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I am just getting into SQL Server, and I have some experience with MS Access an Visual Basic (well VB within Access anyway).

So I am trying to acquire materials (books, etc) to learn how to program sql server, and I am wondering if I should go the C# route instead of visual basic for sql server?? not super familiar with c# (though i am sure i can pick it up), to know which is better??

i would like to start with code to design UI and forms, etc. Thanks!

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5 Answers 5

up vote 2 down vote accepted

For accessing SQL Server either C# or VB.NET will be pretty much identical.

Choose the one you are more familiar with.

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Yeah I think I may have to start out with VB, as to not overwhelm myself since its all brand new. I can learn the C# and C++ later after I am more familiar with SQL Server in general! Thanks Mitch! –  Justin Jan 8 '10 at 16:37
    
So my next question...where do you think I should begin. I downloaded the Express Edition and VS 2008. Played with them a bit....do you suggest books for learning or are there good websites? Thanks! much appreciated! –  Justin Jan 8 '10 at 16:39

It makes no difference which you choose. The general ideea is use watever you CAN use. But in general C# is much more widely used than VB. If you learn C# and you get a VB project you could easily modify it. But if you know VB and get a C# application, then it would be much harder. It's good to know VB but it'smuch better if you know both.

Don't take this seriously but it is said that VB is for people who don't want to learn programming.( :) )

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thanks@ i appreciate the advice! –  Justin Jan 8 '10 at 16:33
    
added note: today i worked on a VB.NET application (i am a C# developer) and i just learned a couple of new swear words. Any way you go... remember always to name your variables, functions, procedures accordingly to what they do... if you have a function that gets some data from the database name it GetDataFromDatabase... i beg you for the good of all programmers including yourself... –  GxG Jan 8 '10 at 21:46

For creating "UI and forms" you will need to learn some C#.

Have a look at the videos here to get started: http://www.asp.net/get-started/

Good luck

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2  
you can create UI and forms just as easily in VB.NET ! –  Mitch Wheat Jan 8 '10 at 4:57
    
You can indeed use VB.NET or C# as Mitch Wheat notes his comment and his answer. While I personally recommend C# (or IronPython), I was attempting to point out that "UI and forms" are not part of SQL server like they were in MS Access and provide a link to videos for help getting started. –  tarn Jan 8 '10 at 6:27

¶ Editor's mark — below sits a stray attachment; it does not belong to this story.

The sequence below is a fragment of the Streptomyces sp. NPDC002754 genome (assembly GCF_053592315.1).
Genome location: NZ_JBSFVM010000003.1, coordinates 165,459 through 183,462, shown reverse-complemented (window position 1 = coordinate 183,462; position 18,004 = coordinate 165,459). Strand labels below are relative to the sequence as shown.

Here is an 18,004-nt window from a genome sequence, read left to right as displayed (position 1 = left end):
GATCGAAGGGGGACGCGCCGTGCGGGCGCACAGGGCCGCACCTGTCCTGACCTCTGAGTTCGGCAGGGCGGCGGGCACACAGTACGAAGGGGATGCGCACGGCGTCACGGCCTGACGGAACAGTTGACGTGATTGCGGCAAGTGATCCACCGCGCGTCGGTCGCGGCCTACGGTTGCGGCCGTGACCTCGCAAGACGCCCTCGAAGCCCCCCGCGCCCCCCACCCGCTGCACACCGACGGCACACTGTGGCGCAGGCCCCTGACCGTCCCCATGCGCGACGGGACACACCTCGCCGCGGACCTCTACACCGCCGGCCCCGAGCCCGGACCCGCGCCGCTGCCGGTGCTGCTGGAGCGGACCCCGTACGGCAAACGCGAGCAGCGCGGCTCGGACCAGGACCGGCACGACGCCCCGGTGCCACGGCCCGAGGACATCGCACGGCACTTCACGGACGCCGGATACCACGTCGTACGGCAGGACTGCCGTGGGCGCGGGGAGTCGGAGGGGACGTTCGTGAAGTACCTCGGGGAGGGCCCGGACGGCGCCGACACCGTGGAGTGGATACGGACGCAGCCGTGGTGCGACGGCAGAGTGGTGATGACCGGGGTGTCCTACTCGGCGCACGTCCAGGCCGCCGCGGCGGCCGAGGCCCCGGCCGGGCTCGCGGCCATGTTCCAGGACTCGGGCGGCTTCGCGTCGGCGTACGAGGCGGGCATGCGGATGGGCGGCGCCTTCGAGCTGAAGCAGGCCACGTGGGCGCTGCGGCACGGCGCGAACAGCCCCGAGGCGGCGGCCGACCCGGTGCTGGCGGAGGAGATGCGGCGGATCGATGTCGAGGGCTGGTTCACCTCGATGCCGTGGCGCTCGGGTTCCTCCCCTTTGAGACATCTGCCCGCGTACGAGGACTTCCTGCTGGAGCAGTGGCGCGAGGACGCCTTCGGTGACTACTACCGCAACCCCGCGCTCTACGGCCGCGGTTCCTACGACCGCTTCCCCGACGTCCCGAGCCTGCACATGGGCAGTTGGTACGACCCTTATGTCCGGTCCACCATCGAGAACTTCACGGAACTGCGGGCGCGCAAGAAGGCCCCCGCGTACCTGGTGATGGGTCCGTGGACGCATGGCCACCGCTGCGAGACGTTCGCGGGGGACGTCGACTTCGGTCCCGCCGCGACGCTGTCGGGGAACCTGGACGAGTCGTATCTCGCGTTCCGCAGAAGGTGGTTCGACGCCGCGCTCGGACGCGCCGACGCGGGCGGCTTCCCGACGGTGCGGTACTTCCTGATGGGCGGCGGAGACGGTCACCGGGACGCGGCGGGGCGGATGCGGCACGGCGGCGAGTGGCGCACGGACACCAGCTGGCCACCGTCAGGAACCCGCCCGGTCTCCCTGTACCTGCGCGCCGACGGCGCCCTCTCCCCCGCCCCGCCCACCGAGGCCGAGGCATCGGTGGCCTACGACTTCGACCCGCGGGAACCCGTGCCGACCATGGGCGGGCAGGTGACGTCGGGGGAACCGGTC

Acutally I appreciate that considering that if interacting form controls with database is so much different, then perhaps I will start to learn with VB, and move to C#/C++ later. I have Visual Studio 2008....but like I said its all very very new to me....and it obviously looks tons different than Access. Thanks guys! –  Justin Jan 8 '10 at 16:36

I found that VB.NET was a little easier to get my head around then C#. I too had some experience with VB and ASP Classic, C# just looks difficult, although I am sure it is not any more difficult to learn.

Either way, there are plenty of resources online for both languages and if you ever run into any issues there are converters that can convert code from one to the other.

I think it is going to be a preference and you should always do what you feel most comftorable with as it is you who will be writting the code and not us.

Good luck with which ever way you go.

Matt

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thanks Matt! I too learned VB in the beginning because its all i needed for Access (and Office products in general). But since we are going to move into SQL Server at work, I figured I should learn C#. Do you have an example of VB to C# convertor site? Thanks man! That will actually help me out a lot! –  Justin Jan 8 '10 at 16:42
    
I use this one: developerfusion.com/tools/convert/csharp-to-vb. I am not sure, I may be ignorant or not noticed, but I look after my works SQL Servers and havent encountered any issues with no knowing C#. Good luck. –  Lima Jan 21 '10 at 5:27

Personally I'd recommend C# over VB.Net as the syntax/code style in C# is similar to a lot of other languages: C, Java, Perl (OO).

Both will work with SQL Server and there's plenty of books on both languages, C# will can set you up to learn a lot more languages = better career option IMHO.

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very good point! so my next question become what are the best resources for learning it (specifically tied to SQL server if possible ). Thanks! –  Justin Jan 8 '10 at 16:34

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